Open Access Research article

Sitting time in Germany: an analysis of socio-demographic and environmental correlates

Birgit Wallmann-Sperlich12*, Jens Bucksch3, Sylvia Hansen4, Peter Schantz56 and Ingo Froboese12

Author Affiliations

1 Institute of Health Promotion and Clinical Movement Science, German Sports University, Köln, D-50933, Germany

2 Centre for Health, German Sports University Cologne, Köln, D-50933, Germany

3 WHO Collaborating Centre for Child and Adolescent Health Promotion, School of Public Health, Bielefeld University, Bielefeld, D-33615, Germany

4 Faculty of Health, Medicine and Life Sciences, Maastricht University, Maastricht, 6229 ER, The Netherlands

5 The Research Unit for Movement, Health and Environment, The Åstrand Laboratory, GIH – The Swedish School of Sport and Health Sciences, Stockholm, SE-114 86, Sweden

6 Department of Health Sciences, Mid-Sweden University, Östersund, SE- 831 25, Sweden

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BMC Public Health 2013, 13:196  doi:10.1186/1471-2458-13-196

Published: 6 March 2013



Sedentary behaviour in general and sitting time in particular is an emerging global health concern. The aim of this study was to provide data on the prevalence of sitting time in German adults and to examine socio-demographic and environmental correlates of sitting time.


A representative sample of German adults (n = 2000; 967 men, 1033 women; 49.3 ±17.6 years of age) filled in the Global Physical Activity Questionnaire, including one question on overall sitting time and answered questions about the neighbourhood environment, as well as concerning demographics. Daily sitting time was stratified by gender, age group, BMI, educational and income level, as well as physical activity (PA). To identify socio-demographic and environmental correlates of sitting time, we used a series of linear regressions.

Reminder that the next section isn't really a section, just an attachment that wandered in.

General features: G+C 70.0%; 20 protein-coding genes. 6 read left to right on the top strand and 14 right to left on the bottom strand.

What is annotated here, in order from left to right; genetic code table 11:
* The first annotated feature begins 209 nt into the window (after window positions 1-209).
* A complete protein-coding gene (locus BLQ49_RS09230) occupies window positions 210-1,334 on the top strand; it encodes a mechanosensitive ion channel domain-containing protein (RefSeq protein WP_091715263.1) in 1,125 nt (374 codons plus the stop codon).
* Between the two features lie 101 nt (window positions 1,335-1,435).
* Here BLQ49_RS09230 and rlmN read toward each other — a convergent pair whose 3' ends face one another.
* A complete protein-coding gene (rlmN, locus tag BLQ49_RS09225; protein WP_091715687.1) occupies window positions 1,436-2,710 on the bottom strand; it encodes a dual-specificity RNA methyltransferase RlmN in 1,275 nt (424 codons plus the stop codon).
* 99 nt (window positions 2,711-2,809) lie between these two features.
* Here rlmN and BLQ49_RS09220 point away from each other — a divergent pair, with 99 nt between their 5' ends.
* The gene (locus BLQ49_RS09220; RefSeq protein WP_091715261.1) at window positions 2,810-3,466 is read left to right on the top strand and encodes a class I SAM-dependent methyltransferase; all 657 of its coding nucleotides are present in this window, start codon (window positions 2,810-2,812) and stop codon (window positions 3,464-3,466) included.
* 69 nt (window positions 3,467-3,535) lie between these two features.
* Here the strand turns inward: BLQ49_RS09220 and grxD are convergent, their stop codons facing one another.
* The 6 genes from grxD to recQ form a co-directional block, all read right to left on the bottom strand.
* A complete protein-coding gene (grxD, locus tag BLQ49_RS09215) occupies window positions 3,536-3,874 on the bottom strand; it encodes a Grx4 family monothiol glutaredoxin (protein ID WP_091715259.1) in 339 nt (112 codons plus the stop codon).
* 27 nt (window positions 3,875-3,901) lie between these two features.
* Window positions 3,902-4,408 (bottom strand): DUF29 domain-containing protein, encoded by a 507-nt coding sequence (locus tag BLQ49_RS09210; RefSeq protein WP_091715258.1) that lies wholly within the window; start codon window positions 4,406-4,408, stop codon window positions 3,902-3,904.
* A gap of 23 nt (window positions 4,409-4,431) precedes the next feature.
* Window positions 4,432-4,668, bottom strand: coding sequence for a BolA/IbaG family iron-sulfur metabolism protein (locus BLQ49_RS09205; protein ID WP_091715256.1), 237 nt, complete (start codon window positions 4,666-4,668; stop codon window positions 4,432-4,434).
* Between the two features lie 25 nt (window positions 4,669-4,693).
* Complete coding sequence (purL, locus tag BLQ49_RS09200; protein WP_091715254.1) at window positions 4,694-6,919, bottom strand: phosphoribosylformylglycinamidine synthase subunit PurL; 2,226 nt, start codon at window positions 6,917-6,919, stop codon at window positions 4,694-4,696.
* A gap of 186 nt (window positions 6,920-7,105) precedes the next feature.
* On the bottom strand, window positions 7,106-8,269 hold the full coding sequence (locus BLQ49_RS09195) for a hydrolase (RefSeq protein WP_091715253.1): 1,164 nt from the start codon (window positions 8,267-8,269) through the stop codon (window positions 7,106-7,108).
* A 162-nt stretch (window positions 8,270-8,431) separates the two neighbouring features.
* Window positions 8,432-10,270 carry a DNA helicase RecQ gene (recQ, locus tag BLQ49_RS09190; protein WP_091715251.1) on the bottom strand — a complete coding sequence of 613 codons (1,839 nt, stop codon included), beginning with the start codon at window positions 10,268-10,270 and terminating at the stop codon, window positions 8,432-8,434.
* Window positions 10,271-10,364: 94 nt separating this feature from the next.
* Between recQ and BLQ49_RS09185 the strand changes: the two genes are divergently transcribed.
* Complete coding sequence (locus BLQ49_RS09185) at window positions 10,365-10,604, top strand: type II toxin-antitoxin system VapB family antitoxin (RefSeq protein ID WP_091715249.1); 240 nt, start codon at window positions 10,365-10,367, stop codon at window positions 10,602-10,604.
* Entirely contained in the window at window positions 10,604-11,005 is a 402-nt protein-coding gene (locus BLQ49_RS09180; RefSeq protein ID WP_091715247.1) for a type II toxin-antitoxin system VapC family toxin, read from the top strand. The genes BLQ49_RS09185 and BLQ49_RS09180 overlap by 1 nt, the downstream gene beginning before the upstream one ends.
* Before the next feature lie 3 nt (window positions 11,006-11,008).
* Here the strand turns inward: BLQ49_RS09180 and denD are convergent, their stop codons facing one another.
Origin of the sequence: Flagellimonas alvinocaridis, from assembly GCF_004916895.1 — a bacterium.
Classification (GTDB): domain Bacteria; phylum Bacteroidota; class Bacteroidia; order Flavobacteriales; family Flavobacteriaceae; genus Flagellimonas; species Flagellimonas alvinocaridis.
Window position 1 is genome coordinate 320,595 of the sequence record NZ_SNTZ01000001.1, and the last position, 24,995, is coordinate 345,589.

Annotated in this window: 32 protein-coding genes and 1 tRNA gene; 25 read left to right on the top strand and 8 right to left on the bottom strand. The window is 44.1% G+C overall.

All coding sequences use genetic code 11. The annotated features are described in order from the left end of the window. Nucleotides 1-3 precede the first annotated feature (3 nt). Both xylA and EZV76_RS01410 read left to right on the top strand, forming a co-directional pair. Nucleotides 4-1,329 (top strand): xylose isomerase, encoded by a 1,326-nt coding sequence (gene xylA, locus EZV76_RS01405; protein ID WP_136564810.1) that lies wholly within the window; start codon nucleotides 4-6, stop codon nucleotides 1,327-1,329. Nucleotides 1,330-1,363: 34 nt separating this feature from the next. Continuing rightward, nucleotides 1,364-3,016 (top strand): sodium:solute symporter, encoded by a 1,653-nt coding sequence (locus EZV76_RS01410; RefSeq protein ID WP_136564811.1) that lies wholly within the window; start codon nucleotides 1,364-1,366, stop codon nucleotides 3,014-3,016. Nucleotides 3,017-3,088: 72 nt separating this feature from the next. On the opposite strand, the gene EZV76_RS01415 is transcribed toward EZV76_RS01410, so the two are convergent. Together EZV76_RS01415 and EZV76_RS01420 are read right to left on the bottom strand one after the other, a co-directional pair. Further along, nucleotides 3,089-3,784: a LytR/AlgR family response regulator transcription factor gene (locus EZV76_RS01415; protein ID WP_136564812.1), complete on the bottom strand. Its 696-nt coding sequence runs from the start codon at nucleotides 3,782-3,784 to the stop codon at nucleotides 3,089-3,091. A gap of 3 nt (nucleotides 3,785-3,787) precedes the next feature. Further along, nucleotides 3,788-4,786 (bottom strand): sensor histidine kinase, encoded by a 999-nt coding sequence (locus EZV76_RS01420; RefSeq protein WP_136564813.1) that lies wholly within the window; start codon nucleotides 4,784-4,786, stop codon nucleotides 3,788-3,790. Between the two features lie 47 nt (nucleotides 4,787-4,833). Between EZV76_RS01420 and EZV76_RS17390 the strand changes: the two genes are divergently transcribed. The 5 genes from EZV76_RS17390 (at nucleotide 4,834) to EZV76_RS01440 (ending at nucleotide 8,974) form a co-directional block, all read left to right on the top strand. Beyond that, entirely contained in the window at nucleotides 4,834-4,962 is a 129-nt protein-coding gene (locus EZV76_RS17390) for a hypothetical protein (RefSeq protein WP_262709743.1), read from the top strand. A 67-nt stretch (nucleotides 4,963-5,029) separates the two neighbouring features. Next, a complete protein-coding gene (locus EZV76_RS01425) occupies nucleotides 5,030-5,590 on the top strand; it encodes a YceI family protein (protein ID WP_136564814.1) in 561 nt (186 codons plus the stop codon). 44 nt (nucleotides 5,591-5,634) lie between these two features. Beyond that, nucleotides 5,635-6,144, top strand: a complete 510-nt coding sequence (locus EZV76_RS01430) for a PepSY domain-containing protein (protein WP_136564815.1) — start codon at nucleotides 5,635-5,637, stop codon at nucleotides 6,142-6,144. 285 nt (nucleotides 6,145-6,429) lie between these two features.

The overall median was 5 hours (299 minutes) of sitting time/day and men sat longer than women (5 vs. 4 hours/day; p < 0.05). In both genders age and PA were negatively and the educational level positively associated with sitting time. The level of income was not a correlate of sitting time in multivariate analyses. Sitting time was significantly positively associated with higher neighbourhood safety for women. The variance of the multivariate model ranged from 16.5% for men to 8.9% for women.


The overall sitting time was unequally distributed in the German adult population. Our findings suggest implementing specific interventions to reduce sitting time for subgroups such as men, younger aged adults and adults with a higher education and lower PA. Future studies should enhance our understanding of the specific correlates of different types and domains of sitting in order to guide the development of effective public health strategies.

Sedentary behaviour; Physical activity; Perceived physical environment; Educational level; Income; Gender